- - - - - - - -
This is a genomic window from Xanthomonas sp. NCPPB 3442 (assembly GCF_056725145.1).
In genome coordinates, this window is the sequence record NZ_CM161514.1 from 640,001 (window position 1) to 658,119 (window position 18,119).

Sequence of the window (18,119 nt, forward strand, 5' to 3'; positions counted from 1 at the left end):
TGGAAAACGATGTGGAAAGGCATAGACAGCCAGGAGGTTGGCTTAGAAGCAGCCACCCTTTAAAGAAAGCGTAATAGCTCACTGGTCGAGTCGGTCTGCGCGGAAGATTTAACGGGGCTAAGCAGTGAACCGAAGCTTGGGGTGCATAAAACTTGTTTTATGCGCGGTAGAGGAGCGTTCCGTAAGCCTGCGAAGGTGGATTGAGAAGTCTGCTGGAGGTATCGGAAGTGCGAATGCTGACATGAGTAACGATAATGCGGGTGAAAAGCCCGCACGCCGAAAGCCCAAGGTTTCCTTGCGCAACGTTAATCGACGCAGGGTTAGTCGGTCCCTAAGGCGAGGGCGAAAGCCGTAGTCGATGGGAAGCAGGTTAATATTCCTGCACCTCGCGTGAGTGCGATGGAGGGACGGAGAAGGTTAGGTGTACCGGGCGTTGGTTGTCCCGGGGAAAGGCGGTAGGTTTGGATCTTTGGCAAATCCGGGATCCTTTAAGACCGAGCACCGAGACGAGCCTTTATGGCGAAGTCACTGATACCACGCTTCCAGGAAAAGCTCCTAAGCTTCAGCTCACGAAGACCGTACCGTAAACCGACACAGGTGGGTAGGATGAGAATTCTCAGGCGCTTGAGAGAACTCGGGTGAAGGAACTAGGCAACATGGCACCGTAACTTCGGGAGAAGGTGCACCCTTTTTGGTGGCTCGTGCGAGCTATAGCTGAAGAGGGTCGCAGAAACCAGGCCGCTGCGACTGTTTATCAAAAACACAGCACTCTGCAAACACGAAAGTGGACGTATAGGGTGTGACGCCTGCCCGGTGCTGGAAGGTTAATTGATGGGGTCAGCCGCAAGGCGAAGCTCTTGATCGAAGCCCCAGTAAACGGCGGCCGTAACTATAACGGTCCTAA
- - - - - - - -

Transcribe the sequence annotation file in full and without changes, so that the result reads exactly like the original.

This is a genomic window from Xanthomonas sp. NCPPB 3442 (assembly GCF_056725145.1).
In genome coordinates, this window is the sequence record NZ_CM161514.1 from 640,001 (window position 1) to 658,119 (window position 18,119).

Sequence of the window (18,119 nt, forward strand, 5' to 3'; positions counted from 1 at the left end):
TGGAAAACGATGTGGAAAGGCATAGACAGCCAGGAGGTTGGCTTAGAAGCAGCCACCCTTTAAAGAAAGCGTAATAGCTCACTGGTCGAGTCGGTCTGCGCGGAAGATTTAACGGGGCTAAGCAGTGAACCGAAGCTTGGGGTGCATAAAACTTGTTTTATGCGCGGTAGAGGAGCGTTCCGTAAGCCTGCGAAGGTGGATTGAGAAGTCTGCTGGAGGTATCGGAAGTGCGAATGCTGACATGAGTAACGATAATGCGGGTGAAAAGCCCGCACGCCGAAAGCCCAAGGTTTCCTTGCGCAACGTTAATCGACGCAGGGTTAGTCGGTCCCTAAGGCGAGGGCGAAAGCCGTAGTCGATGGGAAGCAGGTTAATATTCCTGCACCTCGCGTGAGTGCGATGGAGGGACGGAGAAGGTTAGGTGTACCGGGCGTTGGTTGTCCCGGGGAAAGGCGGTAGGTTTGGATCTTTGGCAAATCCGGGATCCTTTAAGACCGAGCACCGAGACGAGCCTTTATGGCGAAGTCACTGATACCACGCTTCCAGGAAAAGCTCCTAAGCTTCAGCTCACGAAGACCGTACCGTAAACCGACACAGGTGGGTAGGATGAGAATTCTCAGGCGCTTGAGAGAACTCGGGTGAAGGAACTAGGCAACATGGCACCGTAACTTCGGGAGAAGGTGCACCCTTTTTGGTGGCTCGTGCGAGCTATAGCTGAAGAGGGTCGCAGAAACCAGGCCGCTGCGACTGTTTATCAAAAACACAGCACTCTGCAAACACGAAAGTGGACGTATAGGGTGTGACGCCTGCCCGGTGCTGGAAGGTTAATTGATGGGGTCAGCCGCAAGGCGAAGCTCTTGATCGAAGCCCCAGTAAACGGCGGCCGTAACTATAACGGTCCTAA